Academic journal article Geography

Geographical Leadership, Sustainability and Urban Education

Academic journal article Geography

Geographical Leadership, Sustainability and Urban Education

Article excerpt

ABSTRACT: Geography possesses in its intellectual DNA a unique ability to understand cities. Decades ago, it embarked on this project but was distracted, for a number of reasons. The emergence of a field committed to sustainability has renewed the relevance of urban education. This, the first of two articles, begins to identify what geography has to offer. In the second article, I will suggest in greater detail how the discipline can provide leadership both in schools and in public policy in relation to studies of cities and sustainability.

Introduction

The purpose of this and a second, linked, article (to be published later in 2014) is to explore the possibility of a realignment of geographical practice. As this is not a minor undertaking, in this article I lay out what I believe to be missing from contemporary geography and, in the second article, I provide a route map towards a different disciplinary focus. Although this may be seen by some as 'angry geography-bashing' (as one reviewer put it) that is not my intention. I am not professionally invested in criticism of the discipline, but I am perplexed that geography's place in both school and the public sphere seems to have been eclipsed in recent years.

The critique offered in this first article is actually part of a broader analysis of urban studies, which aims to show that much of what is taken for granted in the field is no longer appropriate. Urban geography is relevant to this critique, but no more so than several other disciplines. However - and this is the main reason I have written these articles - geography is very much central to what I envisage as a re-structured urban studies. Indeed, the need for this within public policy is so pressing that it has, in my view, the potential to place geography at the forefront of educational practice. The remainder of this article is an elaboration of this bold claim.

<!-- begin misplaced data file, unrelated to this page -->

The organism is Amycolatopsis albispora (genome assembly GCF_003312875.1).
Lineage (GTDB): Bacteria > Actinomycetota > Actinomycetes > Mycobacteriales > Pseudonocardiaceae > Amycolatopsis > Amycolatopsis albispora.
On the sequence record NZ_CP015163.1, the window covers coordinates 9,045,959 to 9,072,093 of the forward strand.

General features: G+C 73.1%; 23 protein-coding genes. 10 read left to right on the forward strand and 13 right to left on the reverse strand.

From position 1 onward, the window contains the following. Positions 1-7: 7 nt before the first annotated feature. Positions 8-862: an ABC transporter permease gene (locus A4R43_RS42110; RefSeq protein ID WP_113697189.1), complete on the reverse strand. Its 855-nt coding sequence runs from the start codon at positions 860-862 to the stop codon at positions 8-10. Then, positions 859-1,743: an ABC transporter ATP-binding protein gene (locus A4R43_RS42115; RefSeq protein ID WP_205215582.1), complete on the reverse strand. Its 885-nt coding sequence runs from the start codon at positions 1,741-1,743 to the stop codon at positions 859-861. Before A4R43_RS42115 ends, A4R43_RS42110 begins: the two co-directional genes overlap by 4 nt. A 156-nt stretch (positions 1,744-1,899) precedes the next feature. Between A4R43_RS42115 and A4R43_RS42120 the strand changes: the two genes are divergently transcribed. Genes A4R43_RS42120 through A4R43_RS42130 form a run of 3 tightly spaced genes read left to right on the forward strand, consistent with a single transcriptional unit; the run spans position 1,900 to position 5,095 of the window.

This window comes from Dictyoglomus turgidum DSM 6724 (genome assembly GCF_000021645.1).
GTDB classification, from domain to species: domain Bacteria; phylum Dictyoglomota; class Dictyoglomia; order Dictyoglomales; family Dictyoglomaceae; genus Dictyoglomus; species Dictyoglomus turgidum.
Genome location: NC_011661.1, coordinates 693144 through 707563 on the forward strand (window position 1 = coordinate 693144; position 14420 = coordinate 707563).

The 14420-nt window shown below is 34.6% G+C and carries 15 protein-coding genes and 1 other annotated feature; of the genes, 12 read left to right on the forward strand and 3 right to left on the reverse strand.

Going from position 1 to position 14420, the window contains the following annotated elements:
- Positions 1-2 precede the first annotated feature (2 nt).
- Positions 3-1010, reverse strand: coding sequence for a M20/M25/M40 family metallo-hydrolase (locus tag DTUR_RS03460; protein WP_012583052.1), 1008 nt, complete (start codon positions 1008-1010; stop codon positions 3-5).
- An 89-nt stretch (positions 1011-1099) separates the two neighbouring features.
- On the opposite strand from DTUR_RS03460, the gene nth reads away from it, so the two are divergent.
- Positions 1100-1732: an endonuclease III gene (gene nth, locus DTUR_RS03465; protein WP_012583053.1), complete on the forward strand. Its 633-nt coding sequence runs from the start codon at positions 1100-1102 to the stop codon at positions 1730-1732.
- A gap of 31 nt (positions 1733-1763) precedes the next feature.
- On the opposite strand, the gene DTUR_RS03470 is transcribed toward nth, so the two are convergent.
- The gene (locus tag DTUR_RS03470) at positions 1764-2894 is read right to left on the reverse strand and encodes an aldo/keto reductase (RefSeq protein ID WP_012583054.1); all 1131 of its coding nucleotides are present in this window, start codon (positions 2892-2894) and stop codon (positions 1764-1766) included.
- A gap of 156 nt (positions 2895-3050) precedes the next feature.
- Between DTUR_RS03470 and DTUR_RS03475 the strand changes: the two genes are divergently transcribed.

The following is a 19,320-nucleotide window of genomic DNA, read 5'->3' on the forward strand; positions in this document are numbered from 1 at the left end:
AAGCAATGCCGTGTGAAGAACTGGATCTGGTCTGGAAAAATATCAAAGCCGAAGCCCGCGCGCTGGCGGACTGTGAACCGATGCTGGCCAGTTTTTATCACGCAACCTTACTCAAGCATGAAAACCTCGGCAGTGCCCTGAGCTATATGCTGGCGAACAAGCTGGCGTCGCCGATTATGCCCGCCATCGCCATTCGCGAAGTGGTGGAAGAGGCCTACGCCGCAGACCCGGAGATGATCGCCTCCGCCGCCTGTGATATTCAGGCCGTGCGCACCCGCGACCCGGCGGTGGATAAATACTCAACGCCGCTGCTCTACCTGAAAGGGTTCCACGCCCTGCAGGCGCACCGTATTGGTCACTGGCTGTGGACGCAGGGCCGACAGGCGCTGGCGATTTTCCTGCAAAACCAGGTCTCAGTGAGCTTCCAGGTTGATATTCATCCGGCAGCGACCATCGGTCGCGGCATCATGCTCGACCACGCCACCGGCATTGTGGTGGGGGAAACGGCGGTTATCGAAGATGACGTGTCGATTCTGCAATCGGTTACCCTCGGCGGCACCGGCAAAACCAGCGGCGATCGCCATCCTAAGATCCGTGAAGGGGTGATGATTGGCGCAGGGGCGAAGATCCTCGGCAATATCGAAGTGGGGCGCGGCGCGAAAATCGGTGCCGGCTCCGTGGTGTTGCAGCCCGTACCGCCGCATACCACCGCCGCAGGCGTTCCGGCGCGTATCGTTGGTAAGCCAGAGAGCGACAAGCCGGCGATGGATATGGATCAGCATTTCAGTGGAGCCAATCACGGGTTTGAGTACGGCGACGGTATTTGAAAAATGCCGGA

Geography and the urban opportunity

First is a brief and highly selective assessment of Anglophone geography in the twentieth century, which, I am keen to show, had the potential to craft a sophisticated field - urban geography - and to provide intellectual leadership within urban studies. However, this did not come about for several reasons.

Geographers were once so concerned with regions that it was very unusual to teach about cities (see Pacione, 2005, for an excellent summary). This situation changed in the 1960s as researchers in the United States began to focus on cities and systems of cities, using quantitative methods to explore economic ideas. Concurrently, researchers in the UK began to look at the internal mechanisms of urban structure and invoked more social and political forms of explanation. Geography was, therefore, uniquely placed: the discipline possessed the potential to see cities within complex urban networks, and yet as part of the landscape in its broadest sense, but these were fated to be disparate endeavours. Since then, urban ideas have not only become more sophisticated, they have also travelled a significant distance from geography's essential concern with place. And, as Pacione observes, 'increased diversity is a source of potential weakness that may lead ultimately to disintegration' (2005, p. 28).1

If we turn to contemporary cities, we find diversity and much contradiction as to what they represent. Figure 1 indicates some of the complexity of how cities are now viewed, identifying three distinct perspectives: green thinking, the brown revolution and neoliberalism (see, for instance, Vojnovic, 2013).

Together, these very different perspectives have produced a complex and even contradictory characterisation of what cities are. This notion of complexity is developed further in Figure 2 (overleaf), which focuses on specifically academic literatures - i.e. world cities, anti-global and climate change perspectives - as they relate to our urban understanding.

When we bring all of these different strands together we see that we have a remarkably confusing tableau: on the one hand cities are seen as a basic component of the global economic project, and on the other is the view that urban development is destroying the planet. …

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